This post is sponsored by Tor Books. All opinions expressed in this post are based on the writer’s personal views.
Narratively, The Ruin of Kings has everything you could want from a fantasy epic: Dragons! Demons! Krakens! Gods! Prophecies! Body-swapping! Ghosts! All of these elements might make it sound like The Ruin of Kings makes for a busy tome, but author Jenn Lyons weaves the tale beautifully, parsing out narrative information at a masterful pace through the story’s cleverly-structured frame tale.
You see, The Ruin of Kings is designed as a conversation between a prisoner, Kihrin, awaiting his death, and Talon, a shape-shifting demon who tells her own side of Kihrin’s life story—all of it into a magic, transcribing rock that I need in my life for interview purposes.
The Ruin of Kings follows Kihrin, a boy thief and musician raised by a blind minstrel and a brothel madam in the slums of the city of Quur. The stakes of the story quickly escalate when Kihrin witnesses a horrific murder while he is robbing a house, unwittingly becoming the target of a group of powerful sorcerers. #epicfantasyproblems
If things weren’t already complicated enough, Kihrin is then claimed as the missing son of a treasonous prince, unwillingly pulled into the political machinations of a quite terrible royal family. Kihrin eventually escapes the royal household, only to be pulled into an even larger struggle for power—one in which he is part of a prophecy, sought after by gods, demons, dragons, and mages alike.
In alternating chapters, Kihrin and Talon give us a greater understanding of the context that informs Kihrin’s, frankly, tragically unlucky life. Talon starts at what she considers “the beginning,” when Kihrin first robs the wrong house, and ends where Kihrin begins, with his sale in a slave market. Concurrently, Kihrin ends with his jailing. The strucure creates a fascinating tension between the timelines, between what the reader knows and what the characters know. Paired with the frequent action of the tale, the structure propels the reader forward. This book is unputdownable.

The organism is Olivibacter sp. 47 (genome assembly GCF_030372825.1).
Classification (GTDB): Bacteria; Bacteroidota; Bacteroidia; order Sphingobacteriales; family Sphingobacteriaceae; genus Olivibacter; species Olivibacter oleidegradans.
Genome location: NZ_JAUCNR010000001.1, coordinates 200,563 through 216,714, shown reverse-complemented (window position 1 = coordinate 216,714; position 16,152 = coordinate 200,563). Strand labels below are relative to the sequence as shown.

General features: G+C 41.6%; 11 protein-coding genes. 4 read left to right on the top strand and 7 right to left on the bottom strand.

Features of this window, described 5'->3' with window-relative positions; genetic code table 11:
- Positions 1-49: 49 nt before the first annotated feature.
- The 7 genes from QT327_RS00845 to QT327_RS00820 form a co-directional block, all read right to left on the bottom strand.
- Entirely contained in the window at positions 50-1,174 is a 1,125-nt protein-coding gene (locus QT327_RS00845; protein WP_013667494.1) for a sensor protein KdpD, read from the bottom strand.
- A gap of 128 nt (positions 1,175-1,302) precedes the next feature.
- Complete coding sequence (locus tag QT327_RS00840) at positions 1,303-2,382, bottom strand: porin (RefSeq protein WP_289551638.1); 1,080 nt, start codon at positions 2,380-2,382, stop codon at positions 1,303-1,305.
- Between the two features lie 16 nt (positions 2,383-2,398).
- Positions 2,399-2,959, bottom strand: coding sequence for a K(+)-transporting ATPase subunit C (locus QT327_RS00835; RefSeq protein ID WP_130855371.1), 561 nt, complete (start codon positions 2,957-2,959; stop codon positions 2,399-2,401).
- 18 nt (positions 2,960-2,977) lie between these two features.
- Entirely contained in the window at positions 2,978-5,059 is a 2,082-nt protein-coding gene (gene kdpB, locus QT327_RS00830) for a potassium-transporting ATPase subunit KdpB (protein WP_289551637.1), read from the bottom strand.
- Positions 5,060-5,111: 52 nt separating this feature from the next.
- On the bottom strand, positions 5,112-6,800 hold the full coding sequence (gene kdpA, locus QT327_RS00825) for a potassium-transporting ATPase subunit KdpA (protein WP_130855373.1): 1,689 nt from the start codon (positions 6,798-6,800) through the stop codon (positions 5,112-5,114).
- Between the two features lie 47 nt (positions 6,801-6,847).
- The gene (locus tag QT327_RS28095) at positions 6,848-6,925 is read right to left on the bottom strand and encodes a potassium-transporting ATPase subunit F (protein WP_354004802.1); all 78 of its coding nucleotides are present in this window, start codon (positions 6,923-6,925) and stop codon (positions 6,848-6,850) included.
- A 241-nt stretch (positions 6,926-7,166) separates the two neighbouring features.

The story is tightly-plotted with a rich setting that expands off of the pages and beyond the narrative, but this book is rarely intimidating. (Near the end of the 560-page story, the twists and turns involving the many, often similarly-named characters can get a bit confusing and expository. At this point, however, I was invested enough in the story that I was willing to make the extra effort.)
For the most part, Lyons does a fantastic job of leading the reader through a dense plot, making The Ruin of Kings a supremely-accessible epic fantasy experience that doesn’t sacrifice moral ambiguity, structural creativity, or textured worldbuilding in the process.
While The Ruin of Kings includes so many fantasy favorites, Lyons avoids falling into potential pitfalls of The Chosen One trope that can give fantasy protagonists too much power and/or glory, robbing the larger narrative of its sense of stakes. Like The Name of the Windbefore it, The Ruin of Kings questions the limits of storytelling perspective and challenges some of fantasy’s laziest tropes in the process.
Structurally, the only aspect of the frame tale that didn’t work for me were the footnotes, included by a third point-of-view character. While they give added context to this world and this story, I found them distracting—though, I will note, I have never read a footnoted fiction book in which the footnotes didn’t frustrate me, so this may speak more to my preferences as a reader than the success of this narrative device. (See also: Tal M. Klein’s The Punch Escrow.)
The Ruin of Kings is the first in a planned five-book series called A Chorus of Dragons and has been optioned for development into a TV series. With the next book in the series, The Name of All Things, slated for an October 29, 2019 release, we won’t have to wait long to find out what happens next in this story of gods and magic, greed and betrayal, dragons and death. Thank Taja for that!
The Ruin of Kings is now available to purchase via Amazon, Macmillan, or your local independent bookstore. You can read the first 11 chapters of The Ruin of Kings here.